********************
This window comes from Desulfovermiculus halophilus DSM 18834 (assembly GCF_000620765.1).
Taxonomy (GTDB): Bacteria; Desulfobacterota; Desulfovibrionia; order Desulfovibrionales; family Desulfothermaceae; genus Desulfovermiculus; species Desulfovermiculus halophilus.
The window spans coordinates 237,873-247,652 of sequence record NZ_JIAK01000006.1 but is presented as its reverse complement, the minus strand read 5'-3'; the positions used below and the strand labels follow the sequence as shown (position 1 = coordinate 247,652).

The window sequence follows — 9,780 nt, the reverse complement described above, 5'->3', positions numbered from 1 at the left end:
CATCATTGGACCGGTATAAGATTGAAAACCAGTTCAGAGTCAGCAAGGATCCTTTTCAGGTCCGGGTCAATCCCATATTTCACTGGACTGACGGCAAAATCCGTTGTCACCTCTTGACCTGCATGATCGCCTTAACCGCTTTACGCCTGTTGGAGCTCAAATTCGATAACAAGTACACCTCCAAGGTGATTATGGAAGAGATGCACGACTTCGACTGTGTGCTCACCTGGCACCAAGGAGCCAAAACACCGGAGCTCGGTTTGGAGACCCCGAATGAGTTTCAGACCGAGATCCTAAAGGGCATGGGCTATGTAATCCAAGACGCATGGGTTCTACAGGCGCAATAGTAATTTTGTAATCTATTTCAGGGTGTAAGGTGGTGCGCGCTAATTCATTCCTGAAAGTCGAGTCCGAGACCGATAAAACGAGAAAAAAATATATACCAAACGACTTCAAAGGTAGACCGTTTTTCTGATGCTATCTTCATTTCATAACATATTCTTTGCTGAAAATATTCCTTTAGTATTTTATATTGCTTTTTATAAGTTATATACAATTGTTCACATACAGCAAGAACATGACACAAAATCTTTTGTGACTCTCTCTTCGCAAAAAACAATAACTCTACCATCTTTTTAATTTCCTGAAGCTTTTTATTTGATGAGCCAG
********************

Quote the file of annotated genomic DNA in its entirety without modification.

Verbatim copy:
This window comes from Desulfovermiculus halophilus DSM 18834 (assembly GCF_000620765.1).
Taxonomy (GTDB): Bacteria; Desulfobacterota; Desulfovibrionia; order Desulfovibrionales; family Desulfothermaceae; genus Desulfovermiculus; species Desulfovermiculus halophilus.
The window spans coordinates 237,873-247,652 of sequence record NZ_JIAK01000006.1 but is presented as its reverse complement, the minus strand read 5'-3'; the positions used below and the strand labels follow the sequence as shown (position 1 = coordinate 247,652).

The window sequence follows — 9,780 nt, the reverse complement described above, 5'->3', positions numbered from 1 at the left end:
CATCATTGGACCGGTATAAGATTGAAAACCAGTTCAGAGTCAGCAAGGATCCTTTTCAGGTCCGGGTCAATCCCATATTTCACTGGACTGACGGCAAAATCCGTTGTCACCTCTTGACCTGCATGATCGCCTTAACCGCTTTACGCCTGTTGGAGCTCAAATTCGATAACAAGTACACCTCCAAGGTGATTATGGAAGAGATGCACGACTTCGACTGTGTGCTCACCTGGCACCAAGGAGCCAAAACACCGGAGCTCGGTTTGGAGACCCCGAATGAGTTTCAGACCGAGATCCTAAAGGGCATGGGCTATGTAATCCAAGACGCATGGGTTCTACAGGCGCAATAGTAATTTTGTAATCTATTTCAGGGTGTAAGGTGGTGCGCGCTAATTCATTCCTGAAAGTCGAGTCCGAGACCGATAAAACGAGAAAAAAATATATACCAAACGACTTCAAAGGTAGACCGTTTTTCTGATGCTATCTTCATTTCATAACATATTCTTTGCTGAAAATATTCCTTTAGTATTTTATATTGCTTTTTATAAGTTATATACAATTGTTCACATACAGCAAGAACATGACACAAAATCTTTTGTGACTCTCTCTTCGCAAAAAACAATAACTCTACCATCTTTTTAATTTCCTGAAGCTTTTTATTTGATGAGCCAG